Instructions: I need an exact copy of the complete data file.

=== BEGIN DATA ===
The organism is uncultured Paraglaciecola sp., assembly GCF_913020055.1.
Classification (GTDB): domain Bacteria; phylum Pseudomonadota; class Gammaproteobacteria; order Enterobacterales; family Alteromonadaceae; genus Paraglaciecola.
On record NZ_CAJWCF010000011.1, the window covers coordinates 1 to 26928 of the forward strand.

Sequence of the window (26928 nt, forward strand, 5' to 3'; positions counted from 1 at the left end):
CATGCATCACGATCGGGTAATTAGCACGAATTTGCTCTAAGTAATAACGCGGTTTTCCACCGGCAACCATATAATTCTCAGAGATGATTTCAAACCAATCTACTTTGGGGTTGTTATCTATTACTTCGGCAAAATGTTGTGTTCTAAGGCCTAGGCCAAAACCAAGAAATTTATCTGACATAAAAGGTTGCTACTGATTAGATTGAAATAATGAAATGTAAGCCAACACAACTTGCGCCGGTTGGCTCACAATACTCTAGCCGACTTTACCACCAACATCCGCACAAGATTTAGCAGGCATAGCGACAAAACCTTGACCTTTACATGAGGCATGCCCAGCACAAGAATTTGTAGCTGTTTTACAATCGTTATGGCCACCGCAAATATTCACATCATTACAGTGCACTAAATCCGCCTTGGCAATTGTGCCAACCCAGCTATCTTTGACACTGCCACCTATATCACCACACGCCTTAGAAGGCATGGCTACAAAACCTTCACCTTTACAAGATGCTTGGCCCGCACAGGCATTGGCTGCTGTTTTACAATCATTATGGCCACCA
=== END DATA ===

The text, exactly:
The organism is uncultured Paraglaciecola sp., assembly GCF_913020055.1.
Classification (GTDB): domain Bacteria; phylum Pseudomonadota; class Gammaproteobacteria; order Enterobacterales; family Alteromonadaceae; genus Paraglaciecola.
On record NZ_CAJWCF010000011.1, the window covers coordinates 1 to 26928 of the forward strand.

Sequence of the window (26928 nt, forward strand, 5' to 3'; positions counted from 1 at the left end):
CATGCATCACGATCGGGTAATTAGCACGAATTTGCTCTAAGTAATAACGCGGTTTTCCACCGGCAACCATATAATTCTCAGAGATGATTTCAAACCAATCTACTTTGGGGTTGTTATCTATTACTTCGGCAAAATGTTGTGTTCTAAGGCCTAGGCCAAAACCAAGAAATTTATCTGACATAAAAGGTTGCTACTGATTAGATTGAAATAATGAAATGTAAGCCAACACAACTTGCGCCGGTTGGCTCACAATACTCTAGCCGACTTTACCACCAACATCCGCACAAGATTTAGCAGGCATAGCGACAAAACCTTGACCTTTACATGAGGCATGCCCAGCACAAGAATTTGTAGCTGTTTTACAATCGTTATGGCCACCGCAAATATTCACATCATTACAGTGCACTAAATCCGCCTTGGCAATTGTGCCAACCCAGCTATCTTTGACACTGCCACCTATATCACCACACGCCTTAGAAGGCATGGCTACAAAACCTTCACCTTTACAAGATGCTTGGCCCGCACAGGCATTGGCTGCTGTTTTACAATCATTATGGCCACCA